Poetics Analysis
by Aristotle

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(Student Guide to World Philosophy)

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Poetics was one of Aristotle’s briefest works, and only half of it has been preserved. Nevertheless, it contains so many fruitful insights and canons of literary art that it has been turned to constantly by literati and philosophers since Aristotle’s time. It has a history of varying interpretations, as well as variant manuscripts. The present review makes use chiefly of the translation and commentary of S. H. Butcher.

Unlike most of Aristotle’s work, Poetics contains little argument. Rather, it simply analyzes poetic art as it existed in Aristotle’s time and as he understood it. The lasting influence of the work attests to the worth of his observations. Modern readers must make adjustments for the narrower scope and achievement of literature of that day and for the specific nature, particularly in metrics, of the Greek language.

Poetics treats tragedy and (very briefly) epic poetry. A second portion on comedy has been lost. All the kinds of poetry, Aristotle finds, are modes of imitation of character, emotion, and action, but they differ in respect to the medium of imitation (which includes rhythm, meter or language, and harmony or tune); the manner of imitation (that is, whether staged as a play, or sung, or narrated); and the objects of imitation. The objects of all artistic imitations are actions, and these always have some degree of moral quality. Hence people must be portrayed as either better than in real life, worse, or the same. The difference between tragedy and comedy, Aristotle affirms, is that tragedy aims at representing people as better than they actually are and comedy as worse.


(Student Guide to World Philosophy)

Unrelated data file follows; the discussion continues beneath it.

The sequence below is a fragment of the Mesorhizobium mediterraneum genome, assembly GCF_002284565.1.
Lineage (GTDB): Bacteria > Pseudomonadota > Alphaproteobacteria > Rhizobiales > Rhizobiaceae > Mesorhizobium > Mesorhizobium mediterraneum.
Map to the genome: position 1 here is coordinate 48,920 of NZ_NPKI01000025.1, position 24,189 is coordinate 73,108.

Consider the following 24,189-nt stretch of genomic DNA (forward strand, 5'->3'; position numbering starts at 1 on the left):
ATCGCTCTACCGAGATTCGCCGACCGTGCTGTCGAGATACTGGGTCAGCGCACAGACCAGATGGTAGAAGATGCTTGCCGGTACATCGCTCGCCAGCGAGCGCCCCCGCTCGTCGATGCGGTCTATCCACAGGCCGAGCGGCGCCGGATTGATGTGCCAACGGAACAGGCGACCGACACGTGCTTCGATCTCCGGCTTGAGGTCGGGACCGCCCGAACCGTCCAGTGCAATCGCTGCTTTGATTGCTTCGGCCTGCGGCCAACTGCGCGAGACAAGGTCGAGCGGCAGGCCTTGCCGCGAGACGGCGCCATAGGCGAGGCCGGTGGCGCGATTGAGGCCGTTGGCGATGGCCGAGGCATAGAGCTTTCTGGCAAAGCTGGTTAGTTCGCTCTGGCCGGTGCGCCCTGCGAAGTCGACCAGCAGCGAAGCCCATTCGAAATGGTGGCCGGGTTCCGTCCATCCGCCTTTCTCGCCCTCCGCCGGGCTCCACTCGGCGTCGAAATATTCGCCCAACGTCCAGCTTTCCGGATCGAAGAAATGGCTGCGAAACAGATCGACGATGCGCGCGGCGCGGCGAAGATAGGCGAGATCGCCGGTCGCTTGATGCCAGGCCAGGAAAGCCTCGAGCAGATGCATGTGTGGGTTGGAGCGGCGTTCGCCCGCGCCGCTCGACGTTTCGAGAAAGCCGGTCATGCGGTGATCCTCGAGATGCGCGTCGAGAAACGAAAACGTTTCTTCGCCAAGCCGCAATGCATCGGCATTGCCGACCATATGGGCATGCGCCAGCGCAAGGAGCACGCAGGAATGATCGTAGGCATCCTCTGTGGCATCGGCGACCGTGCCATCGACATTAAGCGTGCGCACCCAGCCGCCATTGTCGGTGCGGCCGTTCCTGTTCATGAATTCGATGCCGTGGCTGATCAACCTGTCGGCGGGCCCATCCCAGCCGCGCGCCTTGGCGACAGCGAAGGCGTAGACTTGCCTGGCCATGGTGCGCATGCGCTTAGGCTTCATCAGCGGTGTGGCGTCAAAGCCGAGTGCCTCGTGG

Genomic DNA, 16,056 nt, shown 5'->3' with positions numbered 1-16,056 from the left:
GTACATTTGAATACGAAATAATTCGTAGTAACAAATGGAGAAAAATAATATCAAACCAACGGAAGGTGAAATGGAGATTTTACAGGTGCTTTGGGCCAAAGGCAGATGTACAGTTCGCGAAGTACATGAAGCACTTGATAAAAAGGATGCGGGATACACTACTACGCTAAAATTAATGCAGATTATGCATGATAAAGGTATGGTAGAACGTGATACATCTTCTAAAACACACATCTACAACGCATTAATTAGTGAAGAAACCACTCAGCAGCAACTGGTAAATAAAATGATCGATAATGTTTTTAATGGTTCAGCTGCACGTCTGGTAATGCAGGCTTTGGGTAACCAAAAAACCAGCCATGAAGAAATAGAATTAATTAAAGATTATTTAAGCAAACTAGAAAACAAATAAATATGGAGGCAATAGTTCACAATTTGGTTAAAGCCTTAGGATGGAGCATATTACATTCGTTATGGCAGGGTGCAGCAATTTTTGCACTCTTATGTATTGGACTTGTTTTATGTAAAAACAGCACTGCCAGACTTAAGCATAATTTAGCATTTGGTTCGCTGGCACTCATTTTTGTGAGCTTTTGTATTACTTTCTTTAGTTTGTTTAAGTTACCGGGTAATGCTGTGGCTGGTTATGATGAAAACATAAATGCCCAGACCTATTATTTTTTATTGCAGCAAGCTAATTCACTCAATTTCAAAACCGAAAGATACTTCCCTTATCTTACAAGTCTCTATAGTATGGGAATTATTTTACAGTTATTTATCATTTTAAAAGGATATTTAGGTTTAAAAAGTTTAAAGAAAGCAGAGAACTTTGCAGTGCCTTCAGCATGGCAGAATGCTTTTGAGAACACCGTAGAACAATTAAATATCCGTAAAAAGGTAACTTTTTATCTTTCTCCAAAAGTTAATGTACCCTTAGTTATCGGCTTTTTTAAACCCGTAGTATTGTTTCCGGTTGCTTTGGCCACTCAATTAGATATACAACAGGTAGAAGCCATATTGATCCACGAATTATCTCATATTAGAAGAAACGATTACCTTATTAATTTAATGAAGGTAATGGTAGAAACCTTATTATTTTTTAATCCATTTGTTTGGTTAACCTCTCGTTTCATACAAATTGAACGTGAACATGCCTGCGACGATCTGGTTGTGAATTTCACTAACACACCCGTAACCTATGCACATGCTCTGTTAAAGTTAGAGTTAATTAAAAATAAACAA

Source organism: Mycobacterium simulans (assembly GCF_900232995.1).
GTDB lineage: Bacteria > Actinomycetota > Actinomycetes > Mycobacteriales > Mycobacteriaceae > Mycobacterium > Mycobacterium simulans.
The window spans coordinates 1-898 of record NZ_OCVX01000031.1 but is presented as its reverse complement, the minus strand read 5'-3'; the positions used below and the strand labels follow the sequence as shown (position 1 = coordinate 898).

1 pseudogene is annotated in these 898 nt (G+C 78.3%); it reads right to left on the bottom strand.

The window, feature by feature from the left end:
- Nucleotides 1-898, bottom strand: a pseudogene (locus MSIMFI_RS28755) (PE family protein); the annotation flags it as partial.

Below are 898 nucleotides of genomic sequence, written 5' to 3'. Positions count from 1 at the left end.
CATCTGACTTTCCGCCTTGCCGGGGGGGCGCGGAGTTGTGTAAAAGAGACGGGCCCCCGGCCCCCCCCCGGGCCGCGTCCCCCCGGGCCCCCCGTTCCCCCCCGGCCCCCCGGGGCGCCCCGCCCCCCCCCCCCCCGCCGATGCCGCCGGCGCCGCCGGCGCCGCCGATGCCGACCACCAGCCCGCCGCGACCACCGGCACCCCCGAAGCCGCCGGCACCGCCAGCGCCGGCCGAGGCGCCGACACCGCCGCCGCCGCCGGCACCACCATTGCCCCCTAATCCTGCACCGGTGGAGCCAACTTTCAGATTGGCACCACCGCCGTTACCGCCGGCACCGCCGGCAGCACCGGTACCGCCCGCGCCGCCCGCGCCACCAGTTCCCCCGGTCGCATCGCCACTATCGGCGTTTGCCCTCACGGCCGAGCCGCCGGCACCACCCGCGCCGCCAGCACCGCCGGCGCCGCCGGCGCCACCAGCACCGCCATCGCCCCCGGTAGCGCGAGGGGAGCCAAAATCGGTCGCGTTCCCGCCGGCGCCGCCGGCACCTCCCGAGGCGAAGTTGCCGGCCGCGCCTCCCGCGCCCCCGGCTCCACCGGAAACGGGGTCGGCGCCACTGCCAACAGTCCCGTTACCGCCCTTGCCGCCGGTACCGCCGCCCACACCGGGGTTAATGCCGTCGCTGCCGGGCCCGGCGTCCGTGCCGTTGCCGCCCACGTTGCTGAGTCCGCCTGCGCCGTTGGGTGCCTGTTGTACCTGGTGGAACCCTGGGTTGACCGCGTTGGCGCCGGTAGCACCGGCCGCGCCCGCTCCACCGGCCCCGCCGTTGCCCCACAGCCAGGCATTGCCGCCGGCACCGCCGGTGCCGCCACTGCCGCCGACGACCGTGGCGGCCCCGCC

Aristotle defines tragedy as “an imitation of an action that is serious, complete, and of a certain magnitude; in language embellished with each kind of artistic ornament, the several kinds being found in separate parts of the play; in the form of action, not of narrative; through pity and fear effecting the proper purgation of these emotions.” The terms of this definition have undergone much interpretation. Butcher states that action (praxis) for Aristotle included the whole life of the mind, as well as mere motion of the body—an inner energy working outward. This is the object imitated by drama and other arts; and under this interpretation, dramatic action is much more than physical action alone. Imitation (mimesis) was a term used disparagingly by Plato, and perhaps popularly, to which Aristotle gave a new meaning. Because the object of poetic imitation was human life and human nature, imitation meant an expression of the universal element in human life. Aesthetically, the real and the ideal come together in this way; the ideal is the real freed from limitations of alien influences and chance and enabled to work out its own development from beginning to end. Thus imitation became a creative process that could improve on nature.

Purgation (katharsis) is applied, in the definition, to pity and fear, by which the spectator is moved. Reference to Politica (second Athenian period, 335-323 b.c.e.; Politics, 1598) to Techn rhetoriks (second Athenian period, 335-323 b.c.e.; Rhetoric, 1686), and to contemporary medical writings shed more light on this purgation than Poetics alone does. Aristotle considered pity and fear to be painful emotions. Pity is what one feels upon observing another in a situation in which he would fear for himself. Just as the playing of frenzied music has the effect of calming those possessed (an actual practice in Aristotle’s times), the presentation of events arousing pity and fear would allay these emotions latent in the spectator, and thus bring pleasure. These are the universal elements of human nature that it is proper for tragedy in particular to imitate.

Tragedy requires six parts: rhythm, song, metrical wording—these three are the kinds of ornament that embellish the language—spectacle (the staging of the play), character of those portrayed, and their thought. What the completeness of tragedy requires, however,...

(The entire section is 4,735 words.)